on 4 April. Hall arrived in Bridgetown on 5
April on his way to London after playing a
season for Queensland, Australia.
Sobers who had been playing for South Australia
on 8 April.
The 'Golfito' berthed at Avonmouth docks at dawn on 8 April. Worrell
met the team at Paddington Station and they went down to their tour
headquarters, a hotel in Eastbourne, to prepare
for the tour.
spent in England
(8 April - 20 September)
On-tour selection panel
Frank Worrell (captain), Conrad Hunte (vice-captain), Gary Sobers, Berkeley Gaskin (manager).
Tony White was called up when Willie Rodriguez
injured his knee (an old soccer injury) batting against Surrey
on 25 May. He needed an immediate operation on his right cartilage. The other
spin bowlers, Lance Gibbs (broken hand) and Alf Valentine (hamstring pull)
were also unfit at different times but Sonny Ramadhin could not obtain
release from his contract with Lancashire League club Radcliffe because
compensation could not be agreed, so the tourists summoned Tony White from
Sir Learie Constantine accepted an offer
to turn out for the tourists in a minor match but was eventually unable to do
so until the final match of the season, played for an Anglo-West Indies
Worrell played for the
opposition in the first match of the tour and Valentine in the last match.
† Kingston, Jamaica
Cricket Board (pre-tour)
Col L C Stevens XI
inns 203 r
inns 43 r
inns 118 r
WON 10 w
LOST 217 r
ENGLAND Fourth Test
WON 221 r
inns 2 r
WON 8 w
R Gilligan's XI
T N Pearce's XI
Sussex (55 overs)
† not first-class
Time spent in England
before First Test: 59
April - 6 June)
Time from end of final Test until
departure from England 25 days
August - 20 September)
Test appearances on tour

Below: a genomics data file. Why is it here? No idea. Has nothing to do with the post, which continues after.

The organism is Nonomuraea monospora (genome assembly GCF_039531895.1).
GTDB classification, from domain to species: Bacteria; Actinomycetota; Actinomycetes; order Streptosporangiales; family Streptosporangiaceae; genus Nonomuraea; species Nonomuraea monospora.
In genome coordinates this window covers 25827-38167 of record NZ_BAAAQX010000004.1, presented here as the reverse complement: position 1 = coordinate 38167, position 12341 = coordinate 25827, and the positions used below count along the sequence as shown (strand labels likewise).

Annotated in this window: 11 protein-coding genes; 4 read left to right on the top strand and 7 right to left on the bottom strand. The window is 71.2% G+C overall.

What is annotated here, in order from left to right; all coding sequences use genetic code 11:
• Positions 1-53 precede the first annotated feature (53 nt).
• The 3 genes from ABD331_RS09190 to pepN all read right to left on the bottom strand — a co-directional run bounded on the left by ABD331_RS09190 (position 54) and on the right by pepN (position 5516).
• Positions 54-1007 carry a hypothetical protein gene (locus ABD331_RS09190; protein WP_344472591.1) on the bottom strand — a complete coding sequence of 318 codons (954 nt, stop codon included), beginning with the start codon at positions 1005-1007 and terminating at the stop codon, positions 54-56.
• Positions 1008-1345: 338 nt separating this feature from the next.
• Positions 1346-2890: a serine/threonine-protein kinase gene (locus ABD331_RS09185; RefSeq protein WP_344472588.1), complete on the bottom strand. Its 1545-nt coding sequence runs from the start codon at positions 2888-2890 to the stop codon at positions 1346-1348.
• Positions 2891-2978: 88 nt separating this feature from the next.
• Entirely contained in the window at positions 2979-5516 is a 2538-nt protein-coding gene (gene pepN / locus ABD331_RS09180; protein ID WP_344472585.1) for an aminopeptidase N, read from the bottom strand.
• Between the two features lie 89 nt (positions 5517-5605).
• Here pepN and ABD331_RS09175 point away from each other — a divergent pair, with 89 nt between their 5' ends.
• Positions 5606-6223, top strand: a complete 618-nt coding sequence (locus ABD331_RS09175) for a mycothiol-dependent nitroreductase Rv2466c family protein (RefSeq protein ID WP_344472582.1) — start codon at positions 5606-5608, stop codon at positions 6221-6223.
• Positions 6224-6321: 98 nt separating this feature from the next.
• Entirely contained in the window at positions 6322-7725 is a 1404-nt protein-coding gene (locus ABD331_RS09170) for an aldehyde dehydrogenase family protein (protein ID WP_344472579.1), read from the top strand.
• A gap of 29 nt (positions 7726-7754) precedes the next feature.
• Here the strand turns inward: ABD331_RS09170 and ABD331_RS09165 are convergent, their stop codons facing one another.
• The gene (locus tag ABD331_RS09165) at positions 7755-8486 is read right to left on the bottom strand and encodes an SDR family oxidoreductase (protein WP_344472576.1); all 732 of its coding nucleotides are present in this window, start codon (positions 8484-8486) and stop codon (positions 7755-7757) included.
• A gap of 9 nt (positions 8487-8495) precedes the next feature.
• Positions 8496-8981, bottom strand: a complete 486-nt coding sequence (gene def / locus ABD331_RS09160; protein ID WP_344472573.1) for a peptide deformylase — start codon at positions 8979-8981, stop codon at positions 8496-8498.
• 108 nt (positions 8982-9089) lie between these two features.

Butcher, Gibbs, Griffith, Hall, Hunte, Kanhai, Murray, Sobers, Solomon, Worrell
- Allan, King, Nurse, Valentine.
Conrad Hunte made West Indies’ highest score to date against England with
182 at Old Trafford.
• Lance Gibbs took 11-157 at Old Trafford :
5-59 and 6-98, the best return of his Test career so far.
• Charlie Griffith three times took five
wickets in an innings and ended the series with 32 wickets.
Basil Butcher (113) saved West Indies
at Lord’s, and Gary Sobers (102) did so at Headingley
Deryck Murray created a West Indian record with 24 wicket-keeping
dismissals in the series
Other first-class matches
ϯ Minor matches
In addition there was a pre-tour match
and two Machado Festival matches in Jamaica, which were not part of
the tour and not included in the summary above.
Return to West Indies
London Q New York Q Kingston
Just before the team's departure Kanhai
surprised his team-mates by marrying Brenda Hague of Blackpool. After a farewell reception at the Mansion
House the team flew from Heathrow Airport
on 20 September 1963, virtually unnoticed compared with West Indies ticker-tape
farewell from Australia
in 1960-61. C L R James wrote “Departure of the West Indians” about
the scene, printed in “C L R James: Cricket” (Allison & Busby, 1989,
Wes Hall and journalist L R Roberts lost
their documents and had to be revaccinated at New York’s
in order to enter the Bahamas.
The team arrived from Nassau at Palisados Airport, Jamaica,
in the afternoon and went on to a huge reception party in Kingston’s George VI Park in the
evening. Several of the team failed to
get through the traffic jams to the park and one of their cabs was in a
On return to Jamaica all members of the team,
apart from David Allan, played two matches in the Machado Festival (B &
J B Machado Tobacco Co Trust).
away from West Indies
(28 March -
The leading professionals - Hall, Sobers,
Kanhai - earned £600 for the tour but
the other players were on a daily allowance of only one pound a day.
After paying the players substantial
bonuses, the West Indies Board of Control made a profit of £29,800.
Written accounts of the tour
Indies at Lord's" by Alan Ross (Eyre & Spottiswoode,
1963; Constable 1986 reprint)
"Cricket with a Swing" by John Clarke; (Stanley Paul, 1963)
"Cricket, Lovely Cricket" by Ian Wooldridge (Hale, 1963)
"Summer Spectacular" by J S
Barker (Collins 1963)
had in Australia,
Worrell instilled the spirit of brighter cricket in his players, and they had
the talent to deliver. His valedictory
1963 tour of England
ended with the words “I have had a great run and, as I have satisfied my
greatest ambition in the last two years, ….I have no complaints. My aim was to see the West
Indies moulded from a rabble of brilliant island individuals
into a real team and I have done it.”
retired from cricket, was awarded a knighthood in the 1964 New Year honours,
and became West Indies team manager.